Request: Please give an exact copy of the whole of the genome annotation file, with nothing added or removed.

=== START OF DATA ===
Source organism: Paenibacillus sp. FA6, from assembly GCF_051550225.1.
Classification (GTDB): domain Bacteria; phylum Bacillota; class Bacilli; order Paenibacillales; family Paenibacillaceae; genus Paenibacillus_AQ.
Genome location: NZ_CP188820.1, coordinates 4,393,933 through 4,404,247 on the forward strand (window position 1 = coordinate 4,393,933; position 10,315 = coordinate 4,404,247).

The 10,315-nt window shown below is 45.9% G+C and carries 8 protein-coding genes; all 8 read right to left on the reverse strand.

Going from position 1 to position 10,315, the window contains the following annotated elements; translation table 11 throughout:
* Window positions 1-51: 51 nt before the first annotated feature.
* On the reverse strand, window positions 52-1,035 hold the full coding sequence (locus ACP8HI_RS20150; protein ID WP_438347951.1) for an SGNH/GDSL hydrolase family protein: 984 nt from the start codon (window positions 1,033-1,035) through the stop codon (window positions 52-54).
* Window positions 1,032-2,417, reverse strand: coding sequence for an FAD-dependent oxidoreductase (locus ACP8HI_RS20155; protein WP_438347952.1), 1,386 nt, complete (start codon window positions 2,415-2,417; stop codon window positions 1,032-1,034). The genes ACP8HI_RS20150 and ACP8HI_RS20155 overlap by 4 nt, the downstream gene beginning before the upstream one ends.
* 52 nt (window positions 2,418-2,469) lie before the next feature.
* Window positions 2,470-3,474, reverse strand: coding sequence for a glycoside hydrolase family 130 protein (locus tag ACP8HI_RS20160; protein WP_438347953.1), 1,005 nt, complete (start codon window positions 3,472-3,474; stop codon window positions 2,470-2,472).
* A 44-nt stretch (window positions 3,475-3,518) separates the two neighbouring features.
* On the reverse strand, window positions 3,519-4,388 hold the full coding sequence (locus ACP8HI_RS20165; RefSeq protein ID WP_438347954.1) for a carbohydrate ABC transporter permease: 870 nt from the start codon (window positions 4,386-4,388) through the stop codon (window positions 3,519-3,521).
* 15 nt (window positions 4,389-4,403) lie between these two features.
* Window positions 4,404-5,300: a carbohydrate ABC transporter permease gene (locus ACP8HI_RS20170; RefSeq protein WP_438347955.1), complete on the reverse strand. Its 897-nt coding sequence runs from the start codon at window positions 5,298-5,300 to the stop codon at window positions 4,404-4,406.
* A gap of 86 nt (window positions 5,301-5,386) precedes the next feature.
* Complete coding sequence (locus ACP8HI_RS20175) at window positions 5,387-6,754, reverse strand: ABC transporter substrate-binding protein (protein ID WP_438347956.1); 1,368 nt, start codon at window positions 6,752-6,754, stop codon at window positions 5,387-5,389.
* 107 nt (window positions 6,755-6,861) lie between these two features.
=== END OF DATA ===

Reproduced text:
Source organism: Paenibacillus sp. FA6, from assembly GCF_051550225.1.
Classification (GTDB): domain Bacteria; phylum Bacillota; class Bacilli; order Paenibacillales; family Paenibacillaceae; genus Paenibacillus_AQ.
Genome location: NZ_CP188820.1, coordinates 4,393,933 through 4,404,247 on the forward strand (window position 1 = coordinate 4,393,933; position 10,315 = coordinate 4,404,247).

The 10,315-nt window shown below is 45.9% G+C and carries 8 protein-coding genes; all 8 read right to left on the reverse strand.

Going from position 1 to position 10,315, the window contains the following annotated elements; translation table 11 throughout:
* Window positions 1-51: 51 nt before the first annotated feature.
* On the reverse strand, window positions 52-1,035 hold the full coding sequence (locus ACP8HI_RS20150; protein ID WP_438347951.1) for an SGNH/GDSL hydrolase family protein: 984 nt from the start codon (window positions 1,033-1,035) through the stop codon (window positions 52-54).
* Window positions 1,032-2,417, reverse strand: coding sequence for an FAD-dependent oxidoreductase (locus ACP8HI_RS20155; protein WP_438347952.1), 1,386 nt, complete (start codon window positions 2,415-2,417; stop codon window positions 1,032-1,034). The genes ACP8HI_RS20150 and ACP8HI_RS20155 overlap by 4 nt, the downstream gene beginning before the upstream one ends.
* 52 nt (window positions 2,418-2,469) lie before the next feature.
* Window positions 2,470-3,474, reverse strand: coding sequence for a glycoside hydrolase family 130 protein (locus tag ACP8HI_RS20160; protein WP_438347953.1), 1,005 nt, complete (start codon window positions 3,472-3,474; stop codon window positions 2,470-2,472).
* A 44-nt stretch (window positions 3,475-3,518) separates the two neighbouring features.
* On the reverse strand, window positions 3,519-4,388 hold the full coding sequence (locus ACP8HI_RS20165; RefSeq protein ID WP_438347954.1) for a carbohydrate ABC transporter permease: 870 nt from the start codon (window positions 4,386-4,388) through the stop codon (window positions 3,519-3,521).
* 15 nt (window positions 4,389-4,403) lie between these two features.
* Window positions 4,404-5,300: a carbohydrate ABC transporter permease gene (locus ACP8HI_RS20170; RefSeq protein WP_438347955.1), complete on the reverse strand. Its 897-nt coding sequence runs from the start codon at window positions 5,298-5,300 to the stop codon at window positions 4,404-4,406.
* A gap of 86 nt (window positions 5,301-5,386) precedes the next feature.
* Complete coding sequence (locus ACP8HI_RS20175) at window positions 5,387-6,754, reverse strand: ABC transporter substrate-binding protein (protein ID WP_438347956.1); 1,368 nt, start codon at window positions 6,752-6,754, stop codon at window positions 5,387-5,389.
* 107 nt (window positions 6,755-6,861) lie between these two features.